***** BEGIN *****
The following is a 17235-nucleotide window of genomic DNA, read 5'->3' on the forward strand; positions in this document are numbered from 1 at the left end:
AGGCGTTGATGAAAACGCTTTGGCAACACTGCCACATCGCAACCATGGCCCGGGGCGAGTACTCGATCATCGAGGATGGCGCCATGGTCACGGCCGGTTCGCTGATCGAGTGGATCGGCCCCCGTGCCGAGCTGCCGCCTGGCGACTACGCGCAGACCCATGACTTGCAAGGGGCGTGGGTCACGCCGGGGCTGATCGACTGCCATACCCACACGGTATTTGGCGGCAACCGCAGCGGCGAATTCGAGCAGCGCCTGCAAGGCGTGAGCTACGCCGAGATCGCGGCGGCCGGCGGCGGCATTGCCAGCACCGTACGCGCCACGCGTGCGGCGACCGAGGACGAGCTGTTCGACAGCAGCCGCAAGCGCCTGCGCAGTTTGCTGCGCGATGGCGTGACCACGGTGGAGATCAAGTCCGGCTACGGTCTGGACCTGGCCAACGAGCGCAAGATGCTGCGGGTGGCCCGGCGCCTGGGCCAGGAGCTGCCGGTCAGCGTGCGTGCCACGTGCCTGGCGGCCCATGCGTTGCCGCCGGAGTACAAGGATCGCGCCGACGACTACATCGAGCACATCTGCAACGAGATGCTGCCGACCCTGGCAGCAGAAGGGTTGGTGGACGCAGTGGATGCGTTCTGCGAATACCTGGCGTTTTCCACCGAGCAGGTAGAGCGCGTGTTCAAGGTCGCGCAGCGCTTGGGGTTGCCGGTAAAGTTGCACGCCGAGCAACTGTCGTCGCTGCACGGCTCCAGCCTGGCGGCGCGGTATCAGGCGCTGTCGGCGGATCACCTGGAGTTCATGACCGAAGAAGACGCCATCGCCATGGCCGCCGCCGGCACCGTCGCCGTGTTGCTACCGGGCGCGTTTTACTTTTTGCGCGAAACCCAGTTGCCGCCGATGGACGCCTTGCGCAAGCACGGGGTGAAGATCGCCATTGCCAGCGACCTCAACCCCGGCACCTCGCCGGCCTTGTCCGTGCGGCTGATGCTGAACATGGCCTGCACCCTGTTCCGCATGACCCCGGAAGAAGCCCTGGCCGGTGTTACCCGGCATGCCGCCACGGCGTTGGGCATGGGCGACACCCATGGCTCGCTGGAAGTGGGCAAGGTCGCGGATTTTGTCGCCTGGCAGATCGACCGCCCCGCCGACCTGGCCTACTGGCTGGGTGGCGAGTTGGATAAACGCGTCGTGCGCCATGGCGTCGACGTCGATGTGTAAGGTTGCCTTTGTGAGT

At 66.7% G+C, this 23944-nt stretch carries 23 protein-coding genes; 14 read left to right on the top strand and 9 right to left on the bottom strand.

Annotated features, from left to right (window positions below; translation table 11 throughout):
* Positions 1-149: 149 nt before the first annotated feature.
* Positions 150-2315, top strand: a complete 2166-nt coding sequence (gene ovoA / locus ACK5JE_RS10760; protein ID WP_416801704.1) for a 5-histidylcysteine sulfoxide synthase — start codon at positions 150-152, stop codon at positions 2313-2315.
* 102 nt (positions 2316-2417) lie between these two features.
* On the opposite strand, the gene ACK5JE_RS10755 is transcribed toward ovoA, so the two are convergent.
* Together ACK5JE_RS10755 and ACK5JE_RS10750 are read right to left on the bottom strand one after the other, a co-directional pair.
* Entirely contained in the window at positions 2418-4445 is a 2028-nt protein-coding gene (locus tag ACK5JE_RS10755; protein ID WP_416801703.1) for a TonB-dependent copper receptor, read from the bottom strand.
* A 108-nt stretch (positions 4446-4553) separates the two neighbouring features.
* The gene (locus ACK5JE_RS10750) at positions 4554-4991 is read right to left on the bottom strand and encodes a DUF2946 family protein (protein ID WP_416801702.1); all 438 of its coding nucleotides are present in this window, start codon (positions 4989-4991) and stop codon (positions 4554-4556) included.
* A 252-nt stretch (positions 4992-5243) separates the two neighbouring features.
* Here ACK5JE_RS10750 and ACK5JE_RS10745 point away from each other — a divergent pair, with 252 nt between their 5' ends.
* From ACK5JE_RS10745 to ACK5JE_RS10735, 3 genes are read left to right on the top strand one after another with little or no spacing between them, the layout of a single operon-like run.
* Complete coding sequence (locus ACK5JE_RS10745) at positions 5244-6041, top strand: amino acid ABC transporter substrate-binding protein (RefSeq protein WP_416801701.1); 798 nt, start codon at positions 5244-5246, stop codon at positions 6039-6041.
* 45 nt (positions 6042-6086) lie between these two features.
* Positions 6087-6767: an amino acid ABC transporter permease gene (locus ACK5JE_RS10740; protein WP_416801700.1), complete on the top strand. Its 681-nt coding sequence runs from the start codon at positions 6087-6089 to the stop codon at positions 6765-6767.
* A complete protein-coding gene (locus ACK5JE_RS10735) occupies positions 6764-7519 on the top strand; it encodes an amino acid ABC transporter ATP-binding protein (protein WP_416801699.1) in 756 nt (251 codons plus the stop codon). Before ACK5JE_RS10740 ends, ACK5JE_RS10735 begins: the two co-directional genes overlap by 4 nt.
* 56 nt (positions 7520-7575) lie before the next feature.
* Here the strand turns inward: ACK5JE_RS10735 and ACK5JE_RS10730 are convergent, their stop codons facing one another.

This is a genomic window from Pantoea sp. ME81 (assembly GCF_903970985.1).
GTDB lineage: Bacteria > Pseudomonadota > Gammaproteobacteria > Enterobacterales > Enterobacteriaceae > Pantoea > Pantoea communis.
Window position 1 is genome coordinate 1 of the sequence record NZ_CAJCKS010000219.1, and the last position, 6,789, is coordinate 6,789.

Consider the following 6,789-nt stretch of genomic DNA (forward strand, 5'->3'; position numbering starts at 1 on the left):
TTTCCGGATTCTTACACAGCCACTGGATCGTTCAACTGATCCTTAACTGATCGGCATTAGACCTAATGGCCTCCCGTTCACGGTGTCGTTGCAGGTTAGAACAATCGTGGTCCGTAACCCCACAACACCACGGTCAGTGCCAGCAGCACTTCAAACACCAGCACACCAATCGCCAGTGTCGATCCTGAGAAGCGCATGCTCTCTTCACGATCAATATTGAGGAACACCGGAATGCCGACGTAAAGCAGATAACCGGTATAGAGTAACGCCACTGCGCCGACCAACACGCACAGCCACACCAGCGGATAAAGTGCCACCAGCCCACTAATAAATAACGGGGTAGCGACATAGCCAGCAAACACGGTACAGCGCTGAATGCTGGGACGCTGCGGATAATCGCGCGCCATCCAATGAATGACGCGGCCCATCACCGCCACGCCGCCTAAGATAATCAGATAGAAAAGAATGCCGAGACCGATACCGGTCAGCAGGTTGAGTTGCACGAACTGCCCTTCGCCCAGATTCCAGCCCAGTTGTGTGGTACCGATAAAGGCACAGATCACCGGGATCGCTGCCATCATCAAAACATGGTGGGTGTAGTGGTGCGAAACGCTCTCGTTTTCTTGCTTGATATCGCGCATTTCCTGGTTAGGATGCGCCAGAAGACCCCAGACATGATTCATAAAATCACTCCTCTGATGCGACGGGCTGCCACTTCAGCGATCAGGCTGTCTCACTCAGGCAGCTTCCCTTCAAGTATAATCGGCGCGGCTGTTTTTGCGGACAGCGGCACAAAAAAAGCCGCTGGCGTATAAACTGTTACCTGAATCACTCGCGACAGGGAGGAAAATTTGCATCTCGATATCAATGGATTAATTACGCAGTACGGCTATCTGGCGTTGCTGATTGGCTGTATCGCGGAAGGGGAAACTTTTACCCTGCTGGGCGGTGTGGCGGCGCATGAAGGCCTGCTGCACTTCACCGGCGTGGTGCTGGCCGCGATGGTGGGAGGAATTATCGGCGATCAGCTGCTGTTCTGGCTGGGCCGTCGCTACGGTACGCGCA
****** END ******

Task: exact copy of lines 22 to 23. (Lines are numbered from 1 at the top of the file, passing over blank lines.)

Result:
This is a genomic window from Pantoea sp. ME81 (assembly GCF_903970985.1).
GTDB lineage: Bacteria > Pseudomonadota > Gammaproteobacteria > Enterobacterales > Enterobacteriaceae > Pantoea > Pantoea communis.